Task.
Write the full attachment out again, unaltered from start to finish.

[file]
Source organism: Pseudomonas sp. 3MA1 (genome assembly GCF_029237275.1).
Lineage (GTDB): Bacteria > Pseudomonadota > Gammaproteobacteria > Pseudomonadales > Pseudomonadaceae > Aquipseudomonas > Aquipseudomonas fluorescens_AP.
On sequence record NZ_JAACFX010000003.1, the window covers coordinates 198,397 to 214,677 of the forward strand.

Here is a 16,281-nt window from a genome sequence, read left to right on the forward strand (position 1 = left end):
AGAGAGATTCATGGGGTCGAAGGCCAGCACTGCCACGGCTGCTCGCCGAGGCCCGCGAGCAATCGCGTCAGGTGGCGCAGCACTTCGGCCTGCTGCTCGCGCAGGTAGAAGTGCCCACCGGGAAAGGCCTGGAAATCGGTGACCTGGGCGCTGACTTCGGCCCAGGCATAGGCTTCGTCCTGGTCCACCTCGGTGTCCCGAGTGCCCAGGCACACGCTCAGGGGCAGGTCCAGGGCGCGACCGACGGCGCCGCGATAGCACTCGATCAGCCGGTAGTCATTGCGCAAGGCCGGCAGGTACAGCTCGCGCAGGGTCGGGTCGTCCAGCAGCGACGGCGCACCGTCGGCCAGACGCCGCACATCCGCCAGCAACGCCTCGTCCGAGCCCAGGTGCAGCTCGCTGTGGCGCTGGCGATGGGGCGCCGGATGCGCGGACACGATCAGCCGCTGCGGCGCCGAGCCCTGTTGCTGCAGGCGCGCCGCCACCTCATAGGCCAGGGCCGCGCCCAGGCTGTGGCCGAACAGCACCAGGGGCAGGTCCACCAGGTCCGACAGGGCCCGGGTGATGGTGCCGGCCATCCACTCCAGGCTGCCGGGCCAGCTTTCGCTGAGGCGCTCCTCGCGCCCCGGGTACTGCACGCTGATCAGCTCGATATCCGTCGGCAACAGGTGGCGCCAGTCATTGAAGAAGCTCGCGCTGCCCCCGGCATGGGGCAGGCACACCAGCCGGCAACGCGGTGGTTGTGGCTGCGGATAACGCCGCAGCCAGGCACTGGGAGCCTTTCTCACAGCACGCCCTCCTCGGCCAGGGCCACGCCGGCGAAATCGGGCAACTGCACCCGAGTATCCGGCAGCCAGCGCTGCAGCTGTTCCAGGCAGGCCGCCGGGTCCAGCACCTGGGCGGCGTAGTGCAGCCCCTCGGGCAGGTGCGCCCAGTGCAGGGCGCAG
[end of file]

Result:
Source organism: Pseudomonas sp. 3MA1 (genome assembly GCF_029237275.1).
Lineage (GTDB): Bacteria > Pseudomonadota > Gammaproteobacteria > Pseudomonadales > Pseudomonadaceae > Aquipseudomonas > Aquipseudomonas fluorescens_AP.
On sequence record NZ_JAACFX010000003.1, the window covers coordinates 198,397 to 214,677 of the forward strand.

Here is a 16,281-nt window from a genome sequence, read left to right on the forward strand (position 1 = left end):
AGAGAGATTCATGGGGTCGAAGGCCAGCACTGCCACGGCTGCTCGCCGAGGCCCGCGAGCAATCGCGTCAGGTGGCGCAGCACTTCGGCCTGCTGCTCGCGCAGGTAGAAGTGCCCACCGGGAAAGGCCTGGAAATCGGTGACCTGGGCGCTGACTTCGGCCCAGGCATAGGCTTCGTCCTGGTCCACCTCGGTGTCCCGAGTGCCCAGGCACACGCTCAGGGGCAGGTCCAGGGCGCGACCGACGGCGCCGCGATAGCACTCGATCAGCCGGTAGTCATTGCGCAAGGCCGGCAGGTACAGCTCGCGCAGGGTCGGGTCGTCCAGCAGCGACGGCGCACCGTCGGCCAGACGCCGCACATCCGCCAGCAACGCCTCGTCCGAGCCCAGGTGCAGCTCGCTGTGGCGCTGGCGATGGGGCGCCGGATGCGCGGACACGATCAGCCGCTGCGGCGCCGAGCCCTGTTGCTGCAGGCGCGCCGCCACCTCATAGGCCAGGGCCGCGCCCAGGCTGTGGCCGAACAGCACCAGGGGCAGGTCCACCAGGTCCGACAGGGCCCGGGTGATGGTGCCGGCCATCCACTCCAGGCTGCCGGGCCAGCTTTCGCTGAGGCGCTCCTCGCGCCCCGGGTACTGCACGCTGATCAGCTCGATATCCGTCGGCAACAGGTGGCGCCAGTCATTGAAGAAGCTCGCGCTGCCCCCGGCATGGGGCAGGCACACCAGCCGGCAACGCGGTGGTTGTGGCTGCGGATAACGCCGCAGCCAGGCACTGGGAGCCTTTCTCACAGCACGCCCTCCTCGGCCAGGGCCACGCCGGCGAAATCGGGCAACTGCACCCGAGTATCCGGCAGCCAGCGCTGCAGCTGTTCCAGGCAGGCCGCCGGGTCCAGCACCTGGGCGGCGTAGTGCAGCCCCTCGGGCAGGTGCGCCCAGTGCAGGGCGCAG